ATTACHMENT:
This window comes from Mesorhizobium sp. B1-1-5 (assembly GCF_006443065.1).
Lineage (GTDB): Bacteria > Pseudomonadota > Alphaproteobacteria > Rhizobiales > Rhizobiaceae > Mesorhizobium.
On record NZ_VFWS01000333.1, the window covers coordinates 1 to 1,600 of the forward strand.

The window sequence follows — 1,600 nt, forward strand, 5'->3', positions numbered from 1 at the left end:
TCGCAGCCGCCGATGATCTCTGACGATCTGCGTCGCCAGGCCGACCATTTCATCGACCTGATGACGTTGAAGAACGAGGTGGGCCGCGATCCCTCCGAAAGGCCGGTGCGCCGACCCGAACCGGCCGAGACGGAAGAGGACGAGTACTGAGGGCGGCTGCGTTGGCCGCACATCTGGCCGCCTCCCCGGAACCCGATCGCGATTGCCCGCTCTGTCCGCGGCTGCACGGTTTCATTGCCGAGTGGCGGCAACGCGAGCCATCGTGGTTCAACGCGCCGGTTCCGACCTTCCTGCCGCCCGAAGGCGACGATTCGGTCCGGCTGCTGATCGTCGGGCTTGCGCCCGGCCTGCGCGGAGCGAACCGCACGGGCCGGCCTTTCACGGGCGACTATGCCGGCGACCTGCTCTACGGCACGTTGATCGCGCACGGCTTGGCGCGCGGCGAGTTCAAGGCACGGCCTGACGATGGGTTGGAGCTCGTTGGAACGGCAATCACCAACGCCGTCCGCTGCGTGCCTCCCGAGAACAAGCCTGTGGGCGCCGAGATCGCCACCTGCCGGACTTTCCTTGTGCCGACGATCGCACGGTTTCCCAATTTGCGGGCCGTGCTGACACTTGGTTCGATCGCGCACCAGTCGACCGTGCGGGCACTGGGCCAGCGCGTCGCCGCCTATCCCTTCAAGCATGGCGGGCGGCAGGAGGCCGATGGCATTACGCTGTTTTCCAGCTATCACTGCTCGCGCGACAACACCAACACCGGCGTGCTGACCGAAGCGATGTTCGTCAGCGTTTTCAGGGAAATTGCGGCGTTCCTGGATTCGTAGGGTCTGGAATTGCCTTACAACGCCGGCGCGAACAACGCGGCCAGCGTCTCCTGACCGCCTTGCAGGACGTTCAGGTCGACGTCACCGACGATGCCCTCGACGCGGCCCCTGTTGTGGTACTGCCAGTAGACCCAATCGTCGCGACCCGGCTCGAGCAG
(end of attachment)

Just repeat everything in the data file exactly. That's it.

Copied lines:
This window comes from Mesorhizobium sp. B1-1-5 (assembly GCF_006443065.1).
Lineage (GTDB): Bacteria > Pseudomonadota > Alphaproteobacteria > Rhizobiales > Rhizobiaceae > Mesorhizobium.
On record NZ_VFWS01000333.1, the window covers coordinates 1 to 1,600 of the forward strand.

The window sequence follows — 1,600 nt, forward strand, 5'->3', positions numbered from 1 at the left end:
TCGCAGCCGCCGATGATCTCTGACGATCTGCGTCGCCAGGCCGACCATTTCATCGACCTGATGACGTTGAAGAACGAGGTGGGCCGCGATCCCTCCGAAAGGCCGGTGCGCCGACCCGAACCGGCCGAGACGGAAGAGGACGAGTACTGAGGGCGGCTGCGTTGGCCGCACATCTGGCCGCCTCCCCGGAACCCGATCGCGATTGCCCGCTCTGTCCGCGGCTGCACGGTTTCATTGCCGAGTGGCGGCAACGCGAGCCATCGTGGTTCAACGCGCCGGTTCCGACCTTCCTGCCGCCCGAAGGCGACGATTCGGTCCGGCTGCTGATCGTCGGGCTTGCGCCCGGCCTGCGCGGAGCGAACCGCACGGGCCGGCCTTTCACGGGCGACTATGCCGGCGACCTGCTCTACGGCACGTTGATCGCGCACGGCTTGGCGCGCGGCGAGTTCAAGGCACGGCCTGACGATGGGTTGGAGCTCGTTGGAACGGCAATCACCAACGCCGTCCGCTGCGTGCCTCCCGAGAACAAGCCTGTGGGCGCCGAGATCGCCACCTGCCGGACTTTCCTTGTGCCGACGATCGCACGGTTTCCCAATTTGCGGGCCGTGCTGACACTTGGTTCGATCGCGCACCAGTCGACCGTGCGGGCACTGGGCCAGCGCGTCGCCGCCTATCCCTTCAAGCATGGCGGGCGGCAGGAGGCCGATGGCATTACGCTGTTTTCCAGCTATCACTGCTCGCGCGACAACACCAACACCGGCGTGCTGACCGAAGCGATGTTCGTCAGCGTTTTCAGGGAAATTGCGGCGTTCCTGGATTCGTAGGGTCTGGAATTGCCTTACAACGCCGGCGCGAACAACGCGGCCAGCGTCTCCTGACCGCCTTGCAGGACGTTCAGGTCGACGTCACCGACGATGCCCTCGACGCGGCCCCTGTTGTGGTACTGCCAGTAGACCCAATCGTCGCGACCCGGCTCGAGCAG